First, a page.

But this little author's book, "Once Upon a Memory," was not in e-book form. It hearkened back to a day when children would curl up with their parents in bed and say "read to me," and nothing needed batteries or recharging.
It was from a simpler time when people talked to each other face-to-face in a place called a bookstore, and they asked what was good for a boy or girl of a certain age. No one asked for free shipping and everyone paid their taxes to the state, unless they lived in Oregon. Other people went to a wonderful place called the library and borrowed it.
What the giant, Amazon, didn't understand was that a book was something magical and real at the same time. It was not a "unit" or "one click." The author in the black riding hood (that would be me) was very sad that Amazon was hurting her book sales and there was nothing she could do, except stay away from the mean giant. Hachette wasn't offering any condolences either, and the little black riding hood was getting threadbare.
The author wishes this tale could have a happy ending, especially for children who need real books, not just devices. And if there could be a moral to this story, perhaps it would be: If giants and kings want to fight, let them keep their content providers' content, or they will call for an even bigger giant to come along and sort things out. That giant lives in a kingdom called The U.S. Government. That is a giant you don't want to upset.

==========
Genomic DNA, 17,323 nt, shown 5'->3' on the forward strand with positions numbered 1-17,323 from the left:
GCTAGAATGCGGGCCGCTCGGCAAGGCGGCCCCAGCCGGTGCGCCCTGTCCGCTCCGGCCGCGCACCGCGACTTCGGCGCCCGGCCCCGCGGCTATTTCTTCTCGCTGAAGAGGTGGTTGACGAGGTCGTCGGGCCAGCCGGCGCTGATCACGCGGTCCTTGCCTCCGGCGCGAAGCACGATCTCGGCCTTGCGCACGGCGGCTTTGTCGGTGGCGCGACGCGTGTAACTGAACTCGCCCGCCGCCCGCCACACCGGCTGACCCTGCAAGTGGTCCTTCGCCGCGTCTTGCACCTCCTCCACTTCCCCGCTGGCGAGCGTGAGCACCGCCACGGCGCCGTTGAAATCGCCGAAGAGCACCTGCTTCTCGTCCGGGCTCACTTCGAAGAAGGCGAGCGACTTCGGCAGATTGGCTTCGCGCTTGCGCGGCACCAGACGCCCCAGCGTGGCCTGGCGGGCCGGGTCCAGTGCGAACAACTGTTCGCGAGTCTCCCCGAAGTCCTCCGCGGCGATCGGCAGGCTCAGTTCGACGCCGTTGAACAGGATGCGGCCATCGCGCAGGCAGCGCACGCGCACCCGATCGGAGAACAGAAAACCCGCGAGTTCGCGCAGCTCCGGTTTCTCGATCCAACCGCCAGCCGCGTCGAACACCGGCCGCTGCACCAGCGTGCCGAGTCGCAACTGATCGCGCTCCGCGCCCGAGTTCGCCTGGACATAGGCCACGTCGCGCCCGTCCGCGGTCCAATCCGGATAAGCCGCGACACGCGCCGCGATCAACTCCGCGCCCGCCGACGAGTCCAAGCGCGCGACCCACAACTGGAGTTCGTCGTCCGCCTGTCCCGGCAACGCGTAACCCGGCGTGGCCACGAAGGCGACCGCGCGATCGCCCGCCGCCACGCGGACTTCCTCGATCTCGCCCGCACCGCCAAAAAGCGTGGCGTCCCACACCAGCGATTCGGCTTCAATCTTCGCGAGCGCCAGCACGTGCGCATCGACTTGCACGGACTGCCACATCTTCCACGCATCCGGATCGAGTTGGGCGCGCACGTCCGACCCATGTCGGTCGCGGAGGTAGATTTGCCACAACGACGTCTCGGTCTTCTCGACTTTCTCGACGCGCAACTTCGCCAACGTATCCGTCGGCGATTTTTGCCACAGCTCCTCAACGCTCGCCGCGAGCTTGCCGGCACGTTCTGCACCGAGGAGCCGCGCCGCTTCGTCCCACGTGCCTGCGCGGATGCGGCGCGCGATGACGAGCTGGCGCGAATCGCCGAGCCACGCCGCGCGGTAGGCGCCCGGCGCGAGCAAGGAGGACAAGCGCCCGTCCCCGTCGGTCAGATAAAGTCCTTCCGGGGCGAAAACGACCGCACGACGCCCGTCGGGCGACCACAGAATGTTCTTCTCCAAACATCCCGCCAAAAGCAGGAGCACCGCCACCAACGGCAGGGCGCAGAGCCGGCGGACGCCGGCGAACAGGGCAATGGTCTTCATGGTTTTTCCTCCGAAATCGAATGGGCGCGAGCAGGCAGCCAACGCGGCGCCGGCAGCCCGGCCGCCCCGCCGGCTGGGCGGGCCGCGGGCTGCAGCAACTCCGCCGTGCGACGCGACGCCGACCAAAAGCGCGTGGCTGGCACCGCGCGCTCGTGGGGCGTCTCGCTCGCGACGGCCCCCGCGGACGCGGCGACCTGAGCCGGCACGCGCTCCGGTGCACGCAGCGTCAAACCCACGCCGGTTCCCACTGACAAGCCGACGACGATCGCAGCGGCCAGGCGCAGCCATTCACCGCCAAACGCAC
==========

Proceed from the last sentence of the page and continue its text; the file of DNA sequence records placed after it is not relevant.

FRANK SCHAEFFER: By denouncing Amazon.com over its negotiations with book publisher Hachette, some grandstanding mega best-selling authors are siding with the book-publishing conglomerates against midlevel working authors like me.
James Patterson paid for a full-page ad in The New York Times criticizing Amazon, Scott Turow talked about the "nightmarish" future that Amazon will bring and Stephen King signed a petition decrying the Seattle online retailer.
They do this as if they are fighting for the little guy.
The "1 percent" mega best-selling authors side with giant publishing corporate entities because they make a lot of money from them. The rest of us don't.